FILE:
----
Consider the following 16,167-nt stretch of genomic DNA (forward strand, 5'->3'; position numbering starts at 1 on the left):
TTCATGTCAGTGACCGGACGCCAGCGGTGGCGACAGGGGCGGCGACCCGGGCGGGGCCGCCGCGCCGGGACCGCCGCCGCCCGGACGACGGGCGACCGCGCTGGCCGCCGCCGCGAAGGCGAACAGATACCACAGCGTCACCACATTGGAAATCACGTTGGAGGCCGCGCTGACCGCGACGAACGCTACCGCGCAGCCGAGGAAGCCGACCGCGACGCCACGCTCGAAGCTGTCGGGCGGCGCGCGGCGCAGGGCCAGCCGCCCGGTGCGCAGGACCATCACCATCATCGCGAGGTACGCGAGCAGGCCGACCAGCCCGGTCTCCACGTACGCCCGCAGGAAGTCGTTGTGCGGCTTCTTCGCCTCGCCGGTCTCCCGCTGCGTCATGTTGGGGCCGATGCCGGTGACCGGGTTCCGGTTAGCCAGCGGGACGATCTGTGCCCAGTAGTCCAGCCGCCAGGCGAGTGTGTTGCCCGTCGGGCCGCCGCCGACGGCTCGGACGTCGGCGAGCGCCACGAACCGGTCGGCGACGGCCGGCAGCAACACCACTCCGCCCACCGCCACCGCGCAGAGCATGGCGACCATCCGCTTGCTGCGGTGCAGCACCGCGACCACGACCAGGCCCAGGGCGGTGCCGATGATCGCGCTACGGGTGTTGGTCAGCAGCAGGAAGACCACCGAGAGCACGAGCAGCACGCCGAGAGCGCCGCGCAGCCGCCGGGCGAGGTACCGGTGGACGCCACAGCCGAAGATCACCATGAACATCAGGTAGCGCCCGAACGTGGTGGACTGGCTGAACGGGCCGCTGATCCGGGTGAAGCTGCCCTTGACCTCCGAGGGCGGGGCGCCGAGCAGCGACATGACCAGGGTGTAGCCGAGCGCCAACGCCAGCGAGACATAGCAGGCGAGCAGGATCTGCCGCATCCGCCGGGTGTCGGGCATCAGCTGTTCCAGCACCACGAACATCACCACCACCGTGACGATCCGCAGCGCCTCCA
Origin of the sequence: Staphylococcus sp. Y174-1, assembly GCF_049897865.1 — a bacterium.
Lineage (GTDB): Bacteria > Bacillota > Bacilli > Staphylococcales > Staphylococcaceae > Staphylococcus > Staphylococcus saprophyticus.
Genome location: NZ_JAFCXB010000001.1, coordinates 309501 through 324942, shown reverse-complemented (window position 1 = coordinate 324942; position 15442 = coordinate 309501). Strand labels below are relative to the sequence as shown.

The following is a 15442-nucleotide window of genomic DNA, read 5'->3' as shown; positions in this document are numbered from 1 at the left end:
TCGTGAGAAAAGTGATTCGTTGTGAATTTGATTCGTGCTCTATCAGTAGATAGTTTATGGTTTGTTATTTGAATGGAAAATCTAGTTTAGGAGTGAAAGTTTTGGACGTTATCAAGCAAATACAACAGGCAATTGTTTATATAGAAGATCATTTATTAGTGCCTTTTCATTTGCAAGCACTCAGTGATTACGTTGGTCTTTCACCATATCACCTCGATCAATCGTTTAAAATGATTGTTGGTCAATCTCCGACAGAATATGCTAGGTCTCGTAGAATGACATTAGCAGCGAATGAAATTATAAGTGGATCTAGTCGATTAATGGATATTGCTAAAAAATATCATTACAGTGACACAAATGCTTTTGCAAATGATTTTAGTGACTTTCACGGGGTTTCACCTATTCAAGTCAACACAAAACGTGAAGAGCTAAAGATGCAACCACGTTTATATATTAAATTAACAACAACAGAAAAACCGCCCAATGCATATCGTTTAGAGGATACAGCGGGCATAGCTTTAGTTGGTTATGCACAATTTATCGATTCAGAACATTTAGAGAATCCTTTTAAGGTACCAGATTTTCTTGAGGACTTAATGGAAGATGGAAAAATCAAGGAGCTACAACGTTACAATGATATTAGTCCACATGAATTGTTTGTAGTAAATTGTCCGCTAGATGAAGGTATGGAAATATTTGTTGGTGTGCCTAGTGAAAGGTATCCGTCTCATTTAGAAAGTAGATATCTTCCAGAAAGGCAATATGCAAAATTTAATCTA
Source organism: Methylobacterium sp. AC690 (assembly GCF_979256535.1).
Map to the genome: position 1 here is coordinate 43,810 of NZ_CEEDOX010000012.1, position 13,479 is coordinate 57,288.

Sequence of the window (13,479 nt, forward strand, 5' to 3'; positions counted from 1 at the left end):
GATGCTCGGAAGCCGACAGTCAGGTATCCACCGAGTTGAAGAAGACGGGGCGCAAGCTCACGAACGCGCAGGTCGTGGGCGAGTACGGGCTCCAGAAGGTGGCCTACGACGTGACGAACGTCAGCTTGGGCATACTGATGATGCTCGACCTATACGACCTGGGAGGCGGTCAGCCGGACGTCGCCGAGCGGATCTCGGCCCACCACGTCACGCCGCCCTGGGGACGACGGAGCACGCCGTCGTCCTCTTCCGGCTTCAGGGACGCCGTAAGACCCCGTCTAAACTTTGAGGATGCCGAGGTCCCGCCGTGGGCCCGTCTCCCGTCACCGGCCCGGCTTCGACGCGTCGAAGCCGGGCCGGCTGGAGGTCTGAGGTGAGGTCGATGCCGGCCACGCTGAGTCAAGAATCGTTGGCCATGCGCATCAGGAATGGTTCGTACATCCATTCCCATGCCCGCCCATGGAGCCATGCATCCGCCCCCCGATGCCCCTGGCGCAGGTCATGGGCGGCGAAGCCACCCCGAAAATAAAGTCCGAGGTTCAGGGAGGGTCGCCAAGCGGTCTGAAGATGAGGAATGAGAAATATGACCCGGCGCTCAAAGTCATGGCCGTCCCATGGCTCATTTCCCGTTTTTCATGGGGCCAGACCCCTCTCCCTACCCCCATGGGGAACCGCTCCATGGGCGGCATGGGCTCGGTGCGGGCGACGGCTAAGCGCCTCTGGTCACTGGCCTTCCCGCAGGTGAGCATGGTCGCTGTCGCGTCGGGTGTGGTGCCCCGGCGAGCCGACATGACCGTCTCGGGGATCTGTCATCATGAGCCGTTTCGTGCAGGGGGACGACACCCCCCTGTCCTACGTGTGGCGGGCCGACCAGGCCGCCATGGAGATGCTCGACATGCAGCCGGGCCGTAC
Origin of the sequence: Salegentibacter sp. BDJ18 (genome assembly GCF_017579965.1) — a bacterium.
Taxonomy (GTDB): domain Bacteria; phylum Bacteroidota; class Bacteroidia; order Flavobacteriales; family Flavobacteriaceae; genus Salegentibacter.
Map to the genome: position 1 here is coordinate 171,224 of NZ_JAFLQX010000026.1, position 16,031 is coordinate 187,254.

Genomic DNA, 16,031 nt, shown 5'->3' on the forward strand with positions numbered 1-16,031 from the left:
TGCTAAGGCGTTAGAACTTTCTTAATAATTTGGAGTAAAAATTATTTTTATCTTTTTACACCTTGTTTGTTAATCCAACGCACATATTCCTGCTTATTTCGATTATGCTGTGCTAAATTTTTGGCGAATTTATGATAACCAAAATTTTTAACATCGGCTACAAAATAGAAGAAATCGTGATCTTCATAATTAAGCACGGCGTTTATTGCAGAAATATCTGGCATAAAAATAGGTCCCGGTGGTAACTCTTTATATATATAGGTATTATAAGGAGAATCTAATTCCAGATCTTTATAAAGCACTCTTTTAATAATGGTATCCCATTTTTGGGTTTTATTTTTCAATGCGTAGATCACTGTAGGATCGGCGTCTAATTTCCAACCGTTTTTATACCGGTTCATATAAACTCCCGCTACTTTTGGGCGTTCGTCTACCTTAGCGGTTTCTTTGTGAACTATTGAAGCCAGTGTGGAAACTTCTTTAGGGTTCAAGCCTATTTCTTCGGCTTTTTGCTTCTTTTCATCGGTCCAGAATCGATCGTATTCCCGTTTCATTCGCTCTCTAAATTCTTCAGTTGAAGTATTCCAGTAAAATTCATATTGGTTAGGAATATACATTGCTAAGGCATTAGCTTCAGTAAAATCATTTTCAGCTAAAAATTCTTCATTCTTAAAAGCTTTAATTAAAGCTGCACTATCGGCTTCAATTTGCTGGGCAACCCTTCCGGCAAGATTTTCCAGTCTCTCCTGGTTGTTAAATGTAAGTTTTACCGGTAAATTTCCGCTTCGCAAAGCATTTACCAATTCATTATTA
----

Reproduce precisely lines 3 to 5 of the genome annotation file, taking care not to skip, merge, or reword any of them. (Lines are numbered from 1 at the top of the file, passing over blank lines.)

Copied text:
Origin of the sequence: Staphylococcus sp. Y174-1, assembly GCF_049897865.1 — a bacterium.
Lineage (GTDB): Bacteria > Bacillota > Bacilli > Staphylococcales > Staphylococcaceae > Staphylococcus > Staphylococcus saprophyticus.
Genome location: NZ_JAFCXB010000001.1, coordinates 309501 through 324942, shown reverse-complemented (window position 1 = coordinate 324942; position 15442 = coordinate 309501). Strand labels below are relative to the sequence as shown.